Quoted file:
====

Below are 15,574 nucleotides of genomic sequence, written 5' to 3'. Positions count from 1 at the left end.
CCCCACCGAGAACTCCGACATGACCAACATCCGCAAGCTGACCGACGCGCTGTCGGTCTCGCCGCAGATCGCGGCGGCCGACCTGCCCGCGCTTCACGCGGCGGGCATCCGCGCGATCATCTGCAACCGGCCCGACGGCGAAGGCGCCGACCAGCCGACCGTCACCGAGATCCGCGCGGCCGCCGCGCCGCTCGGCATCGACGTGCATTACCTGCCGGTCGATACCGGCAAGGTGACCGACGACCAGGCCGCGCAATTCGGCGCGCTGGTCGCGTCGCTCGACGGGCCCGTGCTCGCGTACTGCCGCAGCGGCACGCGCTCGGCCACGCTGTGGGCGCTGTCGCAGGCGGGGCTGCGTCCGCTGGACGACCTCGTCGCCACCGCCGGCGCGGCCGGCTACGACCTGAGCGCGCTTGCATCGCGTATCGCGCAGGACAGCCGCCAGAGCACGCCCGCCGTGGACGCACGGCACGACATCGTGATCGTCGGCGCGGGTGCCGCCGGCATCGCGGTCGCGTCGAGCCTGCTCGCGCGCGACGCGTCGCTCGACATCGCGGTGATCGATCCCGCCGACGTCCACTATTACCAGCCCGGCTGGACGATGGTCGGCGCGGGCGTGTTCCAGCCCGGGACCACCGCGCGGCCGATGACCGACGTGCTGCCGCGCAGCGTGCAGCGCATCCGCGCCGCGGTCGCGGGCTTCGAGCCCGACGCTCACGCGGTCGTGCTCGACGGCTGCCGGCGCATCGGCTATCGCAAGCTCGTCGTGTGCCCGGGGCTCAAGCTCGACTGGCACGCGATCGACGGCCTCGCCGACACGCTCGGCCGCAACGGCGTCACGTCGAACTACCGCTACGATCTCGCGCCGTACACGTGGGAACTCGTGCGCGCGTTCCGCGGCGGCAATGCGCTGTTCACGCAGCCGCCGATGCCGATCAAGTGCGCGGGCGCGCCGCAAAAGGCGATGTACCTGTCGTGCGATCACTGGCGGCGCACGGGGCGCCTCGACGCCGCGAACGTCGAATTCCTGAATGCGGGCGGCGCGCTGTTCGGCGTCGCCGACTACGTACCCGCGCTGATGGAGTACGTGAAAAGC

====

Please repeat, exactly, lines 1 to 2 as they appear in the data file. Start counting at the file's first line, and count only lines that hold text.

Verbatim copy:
Below are 15,574 nucleotides of genomic sequence, written 5' to 3'. Positions count from 1 at the left end.
CCCCACCGAGAACTCCGACATGACCAACATCCGCAAGCTGACCGACGCGCTGTCGGTCTCGCCGCAGATCGCGGCGGCCGACCTGCCCGCGCTTCACGCGGCGGGCATCCGCGCGATCATCTGCAACCGGCCCGACGGCGAAGGCGCCGACCAGCCGACCGTCACCGAGATCCGCGCGGCCGCCGCGCCGCTCGGCATCGACGTGCATTACCTGCCGGTCGATACCGGCAAGGTGACCGACGACCAGGCCGCGCAATTCGGCGCGCTGGTCGCGTCGCTCGACGGGCCCGTGCTCGCGTACTGCCGCAGCGGCACGCGCTCGGCCACGCTGTGGGCGCTGTCGCAGGCGGGGCTGCGTCCGCTGGACGACCTCGTCGCCACCGCCGGCGCGGCCGGCTACGACCTGAGCGCGCTTGCATCGCGTATCGCGCAGGACAGCCGCCAGAGCACGCCCGCCGTGGACGCACGGCACGACATCGTGATCGTCGGCGCGGGTGCCGCCGGCATCGCGGTCGCGTCGAGCCTGCTCGCGCGCGACGCGTCGCTCGACATCGCGGTGATCGATCCCGCCGACGTCCACTATTACCAGCCCGGCTGGACGATGGTCGGCGCGGGCGTGTTCCAGCCCGGGACCACCGCGCGGCCGATGACCGACGTGCTGCCGCGCAGCGTGCAGCGCATCCGCGCCGCGGTCGCGGGCTTCGAGCCCGACGCTCACGCGGTCGTGCTCGACGGCTGCCGGCGCATCGGCTATCGCAAGCTCGTCGTGTGCCCGGGGCTCAAGCTCGACTGGCACGCGATCGACGGCCTCGCCGACACGCTCGGCCGCAACGGCGTCACGTCGAACTACCGCTACGATCTCGCGCCGTACACGTGGGAACTCGTGCGCGCGTTCCGCGGCGGCAATGCGCTGTTCACGCAGCCGCCGATGCCGATCAAGTGCGCGGGCGCGCCGCAAAAGGCGATGTACCTGTCGTGCGATCACTGGCGGCGCACGGGGCGCCTCGACGCCGCGAACGTCGAATTCCTGAATGCGGGCGGCGCGCTGTTCGGCGTCGCCGACTACGTACCCGCGCTGATGGAGTACGTGAAAAGC